A very valuable piece of plate was, some years ago, presented to Sir George by the commissioned gentlemen in the service, as a mark of respect and esteem; and this circumstance may be adduced by Sir George's friends, with every appearance of reason, as a proof of his popularity; but the matter is easily explained. Some two or three persons who share Sir George's favor, determine among themselves to present him with some token of their gratitude. They address a circular on the subject to all the Company's officers, well knowing that none dare refuse in the face of the whole country to subscribe their name. The same cogent reasons that suppress the utterance of discontent compelled the Company's servants to subscribe to this testimonial; and the subscription list accordingly exhibits, with few exceptions, the names of every commissioned gentleman in the service; while two-thirds of them would much rather have withheld their signatures.

Sir George owes his ribbon to the successful issue of the Arctic expedition conducted by Messrs. Dease and Simpson. His share of the merit consisted in drawing out instructions for those gentlemen, which occupied about half-an-hour of his time at the desk. It is quite certain that the expedition owed none of its success to those instructions. The chief of the party, Mr. Dease, was at least as well qualified to give as to receive instructions; and Sir George is well aware of the fact. He knows, too, that Mr. Dease was engaged in the Arctic expedition under Sir J. Franklin, where he acquired that experience which brought this important yet hazardous undertaking to a successful issue; he knows also that in an enterprise of this kind a thousand contingencies may arise, which must be left entirely to the judgment of those engaged in it to provide against.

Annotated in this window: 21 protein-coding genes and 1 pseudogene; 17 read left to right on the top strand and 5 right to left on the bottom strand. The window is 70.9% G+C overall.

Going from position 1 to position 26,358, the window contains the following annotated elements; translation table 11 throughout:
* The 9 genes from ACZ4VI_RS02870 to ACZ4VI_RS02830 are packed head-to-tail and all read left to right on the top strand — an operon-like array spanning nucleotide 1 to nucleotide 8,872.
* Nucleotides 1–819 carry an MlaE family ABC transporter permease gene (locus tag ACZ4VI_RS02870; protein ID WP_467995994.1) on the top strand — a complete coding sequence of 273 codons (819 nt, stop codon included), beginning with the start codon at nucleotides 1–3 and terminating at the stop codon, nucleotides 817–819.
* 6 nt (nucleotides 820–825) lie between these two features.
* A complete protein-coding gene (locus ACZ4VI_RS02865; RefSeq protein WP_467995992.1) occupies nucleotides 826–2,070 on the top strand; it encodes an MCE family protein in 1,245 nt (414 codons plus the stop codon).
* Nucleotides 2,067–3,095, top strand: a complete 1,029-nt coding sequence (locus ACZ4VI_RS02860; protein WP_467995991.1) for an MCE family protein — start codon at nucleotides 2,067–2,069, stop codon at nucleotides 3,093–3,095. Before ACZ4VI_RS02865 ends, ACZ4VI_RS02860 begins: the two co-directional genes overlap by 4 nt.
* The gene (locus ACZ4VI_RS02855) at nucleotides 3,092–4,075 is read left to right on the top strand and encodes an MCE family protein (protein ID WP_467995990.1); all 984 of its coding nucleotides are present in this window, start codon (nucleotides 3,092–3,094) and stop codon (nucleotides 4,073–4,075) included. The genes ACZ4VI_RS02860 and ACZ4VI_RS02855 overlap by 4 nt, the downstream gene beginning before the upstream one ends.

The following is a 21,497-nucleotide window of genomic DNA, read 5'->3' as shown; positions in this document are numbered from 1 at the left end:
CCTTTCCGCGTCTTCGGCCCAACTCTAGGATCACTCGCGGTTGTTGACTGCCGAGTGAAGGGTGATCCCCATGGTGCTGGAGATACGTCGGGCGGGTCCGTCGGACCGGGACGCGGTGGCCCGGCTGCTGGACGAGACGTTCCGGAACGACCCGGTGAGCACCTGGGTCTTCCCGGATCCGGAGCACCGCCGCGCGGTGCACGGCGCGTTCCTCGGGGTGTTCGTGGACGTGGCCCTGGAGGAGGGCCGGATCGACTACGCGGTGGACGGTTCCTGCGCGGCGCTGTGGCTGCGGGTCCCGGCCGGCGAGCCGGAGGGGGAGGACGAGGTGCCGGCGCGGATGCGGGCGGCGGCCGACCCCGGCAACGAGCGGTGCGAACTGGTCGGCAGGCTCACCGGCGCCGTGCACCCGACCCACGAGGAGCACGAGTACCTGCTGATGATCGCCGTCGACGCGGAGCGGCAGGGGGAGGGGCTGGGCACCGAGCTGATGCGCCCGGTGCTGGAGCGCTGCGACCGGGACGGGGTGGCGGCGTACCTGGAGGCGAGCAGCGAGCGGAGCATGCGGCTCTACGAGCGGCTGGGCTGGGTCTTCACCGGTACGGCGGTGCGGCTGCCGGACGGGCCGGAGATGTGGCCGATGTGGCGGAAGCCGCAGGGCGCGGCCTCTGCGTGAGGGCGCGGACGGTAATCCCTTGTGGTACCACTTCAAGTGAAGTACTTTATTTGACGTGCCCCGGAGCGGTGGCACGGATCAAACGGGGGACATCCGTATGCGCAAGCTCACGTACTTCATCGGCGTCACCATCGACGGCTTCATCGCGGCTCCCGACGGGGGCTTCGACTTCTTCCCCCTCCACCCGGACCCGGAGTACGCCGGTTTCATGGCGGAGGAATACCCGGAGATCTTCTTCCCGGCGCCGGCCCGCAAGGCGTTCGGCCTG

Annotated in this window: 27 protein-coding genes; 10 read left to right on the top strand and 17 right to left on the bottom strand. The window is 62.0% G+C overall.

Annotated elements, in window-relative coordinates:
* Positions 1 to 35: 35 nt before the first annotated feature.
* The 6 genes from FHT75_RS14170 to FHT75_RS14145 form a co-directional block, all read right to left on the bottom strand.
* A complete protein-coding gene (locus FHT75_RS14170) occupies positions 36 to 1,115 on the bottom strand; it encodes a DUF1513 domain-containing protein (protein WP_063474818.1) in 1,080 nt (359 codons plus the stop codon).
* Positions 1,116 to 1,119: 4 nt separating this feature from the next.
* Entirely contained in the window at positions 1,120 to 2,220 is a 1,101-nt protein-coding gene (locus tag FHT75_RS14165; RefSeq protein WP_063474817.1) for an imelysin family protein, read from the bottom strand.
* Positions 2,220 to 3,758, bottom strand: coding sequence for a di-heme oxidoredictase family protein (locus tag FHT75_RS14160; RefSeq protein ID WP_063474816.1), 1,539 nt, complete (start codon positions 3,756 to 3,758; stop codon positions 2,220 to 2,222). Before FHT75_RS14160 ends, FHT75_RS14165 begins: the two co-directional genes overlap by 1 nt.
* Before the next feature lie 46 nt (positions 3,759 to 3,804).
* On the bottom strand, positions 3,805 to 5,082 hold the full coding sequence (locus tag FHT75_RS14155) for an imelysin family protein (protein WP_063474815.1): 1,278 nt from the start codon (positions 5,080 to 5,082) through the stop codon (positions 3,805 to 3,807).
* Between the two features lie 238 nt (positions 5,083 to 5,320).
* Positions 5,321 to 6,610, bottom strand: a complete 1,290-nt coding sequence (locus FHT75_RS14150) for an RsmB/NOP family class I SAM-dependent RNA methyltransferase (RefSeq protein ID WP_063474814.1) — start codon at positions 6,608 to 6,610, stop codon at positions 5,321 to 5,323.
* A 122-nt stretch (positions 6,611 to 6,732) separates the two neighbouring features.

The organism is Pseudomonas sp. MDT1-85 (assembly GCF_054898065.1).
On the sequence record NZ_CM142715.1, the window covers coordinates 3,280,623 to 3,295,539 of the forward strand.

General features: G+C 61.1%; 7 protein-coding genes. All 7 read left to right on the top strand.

Sir George, nevertheless, obtained the chief honors; but the bauble perishes with him; while the courage, the energy and the perseverance of Mr. Dease and his colleague will ever be a subject of admiration to those who peruse the narrative of their adventures.

Sir George's administration, it is granted, has been a successful one; yet his own friends will admit that much of this success must be ascribed to his good fortune rather than to his talents. The North-West Company had previously reduced the business to a perfect system, which he had only to follow. It is true he introduced great economy into every department; but the North-West Company had done so before him, and the wasteful extravagance which preceded his appointment was entirely the result of the rivalry between the two companies, and under any governor whatever would have ceased when the coalition was effected.